Wednesday, April 18, 2012

Just Like Mima

I swore when I was a teenager that I would never be like my mom. I was much too cool to be a homemaker, gardener, seamstress  - I had so many more important things I wanted to accomplish.

Many years later, I am a lot like Mima.

Although I worked part-time while my kids were growing up, I considered my role as homemaker to be the most important. My husband and I were blessed to be able to choose this lifestyle; we sacrificed some "goodies" in the early years but it was well worth it to be home for my kids.

And guess what - I love working in the garden. The hours go by and I barely notice them. I love getting my hands dirty, the refreshing spray of water from the hose, watching tiny plants grow and flourish.

Yes, I am a lot like Mima. Most recently, that has been reflected in my love of quilting.

Most of Mima's sewing was anything but fun or creative - she did piecework, first in a factory and later out of the our home. She spent long hours on boring, repetitive tasks. Her true talents and creative flair were saved for when she made something for one of us girls. If she saw a dress in a magazine or a store window, she could recreate it, usually with no pattern needed.

About four years ago I went to a quilting retreat. I had a bunch of "quilt of the month" blocks still in their unopened packages. I figured being in a house full of experienced quilters would be handy and I'd finally get the darn things done. The quilting bug bit, hard. Just like with gardening, I can get lost in the process and the hours slip by. I now have a home-based business making custom memory quilts. I also enjoy quilting for fun, and am experimenting with traditional pieced blocks, English paper piecing,  and the bold colors of modern quilting - and learning something new each day.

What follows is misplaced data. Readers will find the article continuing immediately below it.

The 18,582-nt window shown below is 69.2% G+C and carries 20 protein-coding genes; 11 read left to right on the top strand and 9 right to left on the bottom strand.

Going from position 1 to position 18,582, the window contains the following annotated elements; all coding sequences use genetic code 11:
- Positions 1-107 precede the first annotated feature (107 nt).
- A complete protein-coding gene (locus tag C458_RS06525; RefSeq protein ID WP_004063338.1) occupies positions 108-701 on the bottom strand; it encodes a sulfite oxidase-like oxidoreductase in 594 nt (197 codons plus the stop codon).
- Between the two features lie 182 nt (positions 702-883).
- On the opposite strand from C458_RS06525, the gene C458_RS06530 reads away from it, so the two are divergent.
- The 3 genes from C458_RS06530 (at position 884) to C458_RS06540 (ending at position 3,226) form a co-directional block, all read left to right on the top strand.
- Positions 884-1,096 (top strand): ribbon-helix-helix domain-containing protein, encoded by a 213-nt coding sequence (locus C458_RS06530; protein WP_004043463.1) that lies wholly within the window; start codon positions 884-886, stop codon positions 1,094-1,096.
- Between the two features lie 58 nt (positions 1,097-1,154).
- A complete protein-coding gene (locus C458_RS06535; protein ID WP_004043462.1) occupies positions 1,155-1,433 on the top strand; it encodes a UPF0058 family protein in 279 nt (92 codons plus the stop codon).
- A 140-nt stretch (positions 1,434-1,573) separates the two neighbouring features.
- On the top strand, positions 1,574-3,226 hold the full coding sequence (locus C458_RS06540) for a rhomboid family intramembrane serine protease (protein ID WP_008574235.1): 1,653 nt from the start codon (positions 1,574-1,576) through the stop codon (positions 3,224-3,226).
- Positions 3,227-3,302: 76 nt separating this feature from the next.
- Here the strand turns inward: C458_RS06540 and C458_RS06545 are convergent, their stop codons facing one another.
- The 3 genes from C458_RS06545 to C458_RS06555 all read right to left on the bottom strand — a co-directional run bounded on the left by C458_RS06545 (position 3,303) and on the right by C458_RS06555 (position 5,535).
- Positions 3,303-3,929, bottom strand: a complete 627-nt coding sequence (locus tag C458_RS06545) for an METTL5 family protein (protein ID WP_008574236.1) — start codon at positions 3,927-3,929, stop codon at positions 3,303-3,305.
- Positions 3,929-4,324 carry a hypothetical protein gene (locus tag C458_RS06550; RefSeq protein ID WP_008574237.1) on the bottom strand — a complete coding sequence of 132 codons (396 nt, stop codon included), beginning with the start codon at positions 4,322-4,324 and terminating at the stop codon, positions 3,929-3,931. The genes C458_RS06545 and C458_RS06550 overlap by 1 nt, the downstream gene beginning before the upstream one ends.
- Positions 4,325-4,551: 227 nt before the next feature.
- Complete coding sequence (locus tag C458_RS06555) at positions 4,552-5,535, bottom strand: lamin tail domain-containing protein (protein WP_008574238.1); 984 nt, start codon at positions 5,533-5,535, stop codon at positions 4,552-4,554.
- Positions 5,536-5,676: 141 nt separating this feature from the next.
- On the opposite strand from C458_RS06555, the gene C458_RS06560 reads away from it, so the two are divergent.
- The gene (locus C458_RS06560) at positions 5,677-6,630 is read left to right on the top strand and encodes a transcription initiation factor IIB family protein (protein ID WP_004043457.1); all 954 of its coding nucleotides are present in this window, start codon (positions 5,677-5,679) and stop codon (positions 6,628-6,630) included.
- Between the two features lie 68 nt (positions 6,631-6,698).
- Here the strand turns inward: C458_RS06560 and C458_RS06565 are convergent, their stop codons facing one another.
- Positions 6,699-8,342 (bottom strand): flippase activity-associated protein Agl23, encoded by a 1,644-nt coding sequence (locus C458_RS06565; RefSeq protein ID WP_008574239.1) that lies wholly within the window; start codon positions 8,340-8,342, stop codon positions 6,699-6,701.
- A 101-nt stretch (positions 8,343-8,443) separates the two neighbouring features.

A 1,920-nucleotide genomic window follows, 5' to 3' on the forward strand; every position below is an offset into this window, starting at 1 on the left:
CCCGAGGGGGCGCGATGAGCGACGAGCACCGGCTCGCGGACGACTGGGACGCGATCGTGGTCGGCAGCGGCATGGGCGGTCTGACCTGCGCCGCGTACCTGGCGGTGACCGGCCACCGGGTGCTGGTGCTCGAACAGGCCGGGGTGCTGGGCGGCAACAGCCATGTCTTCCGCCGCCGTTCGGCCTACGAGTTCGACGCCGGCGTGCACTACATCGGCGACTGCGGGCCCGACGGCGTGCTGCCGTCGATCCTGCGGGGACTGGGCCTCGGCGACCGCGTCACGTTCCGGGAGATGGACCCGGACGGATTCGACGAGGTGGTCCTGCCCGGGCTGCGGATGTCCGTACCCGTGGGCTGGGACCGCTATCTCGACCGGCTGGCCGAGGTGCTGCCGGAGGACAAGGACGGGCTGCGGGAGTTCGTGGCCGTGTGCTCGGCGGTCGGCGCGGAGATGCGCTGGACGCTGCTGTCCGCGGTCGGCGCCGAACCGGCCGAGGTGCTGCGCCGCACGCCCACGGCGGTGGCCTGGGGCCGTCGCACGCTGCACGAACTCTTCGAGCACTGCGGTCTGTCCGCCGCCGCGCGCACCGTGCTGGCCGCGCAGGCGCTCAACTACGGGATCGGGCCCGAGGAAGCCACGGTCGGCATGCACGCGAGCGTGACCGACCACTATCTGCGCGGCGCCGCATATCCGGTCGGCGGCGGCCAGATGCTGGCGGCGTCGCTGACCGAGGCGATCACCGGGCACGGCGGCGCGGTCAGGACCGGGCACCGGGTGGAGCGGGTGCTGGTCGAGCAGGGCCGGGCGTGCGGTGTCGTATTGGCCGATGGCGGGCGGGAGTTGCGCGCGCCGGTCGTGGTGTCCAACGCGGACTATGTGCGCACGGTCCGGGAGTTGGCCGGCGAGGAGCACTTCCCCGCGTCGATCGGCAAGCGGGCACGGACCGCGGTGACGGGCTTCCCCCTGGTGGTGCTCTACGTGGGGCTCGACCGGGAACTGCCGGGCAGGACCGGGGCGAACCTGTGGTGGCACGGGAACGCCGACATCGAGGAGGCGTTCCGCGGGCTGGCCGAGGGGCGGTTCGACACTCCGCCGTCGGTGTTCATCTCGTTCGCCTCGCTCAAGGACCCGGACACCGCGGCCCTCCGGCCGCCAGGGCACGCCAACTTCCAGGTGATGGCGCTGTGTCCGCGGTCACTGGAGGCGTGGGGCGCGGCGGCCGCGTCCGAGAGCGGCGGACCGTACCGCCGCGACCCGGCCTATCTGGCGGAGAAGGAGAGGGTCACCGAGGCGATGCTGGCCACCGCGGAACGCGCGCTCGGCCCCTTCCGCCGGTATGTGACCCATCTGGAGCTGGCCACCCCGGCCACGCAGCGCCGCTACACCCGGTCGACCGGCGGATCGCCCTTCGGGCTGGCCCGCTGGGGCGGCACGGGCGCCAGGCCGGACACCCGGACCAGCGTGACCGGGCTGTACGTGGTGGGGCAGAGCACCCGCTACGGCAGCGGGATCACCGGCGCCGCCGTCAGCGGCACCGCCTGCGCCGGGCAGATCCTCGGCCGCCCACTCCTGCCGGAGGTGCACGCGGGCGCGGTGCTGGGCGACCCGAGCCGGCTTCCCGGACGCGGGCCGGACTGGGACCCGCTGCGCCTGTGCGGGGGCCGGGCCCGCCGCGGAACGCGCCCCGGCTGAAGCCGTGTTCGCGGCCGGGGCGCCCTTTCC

Mima did not have much time to teach me how to sew, but apparently enough of it sunk in!

So, I am a lot like her ... but I do NOT want to be "just like Mima." Because Mima has Alzheimer's.

Mima moved into our "empty nest" in October of 2010. I get to see the daily deterioration that her mind and body are undergoing. She is in the later stages of the disease, and has forgotten much of her past. She is also forgetting many of her family members, including her grandchildren.

One of the things Mima has not forgotten is how to sew. Her seams are not straight, and she's terrible at coordinating fabrics, but hey, she can still piece two bits of fabric together. I consider that a blessing.

This blog is my attempt to find the blessings in each day. I know they are there - but some days I am too impatient, tired, or scared to see/feel them.

It helps to have friends around, because friends can help me spot those moments of blessing. So, I invite you to come on in and visit with us as we continue this journey. As Mima taught me to say, "Mi Casa Es Su Casa!"

1 comment:

  1. Praying for you and Mima on this difficult journey, Lazara. My grandmother had Alzheimers too, and I have one of the last quilts she made; the fabrics are mismatched and the pieces cut all kinds of wonky ways, but I know her love and care are in the stitches.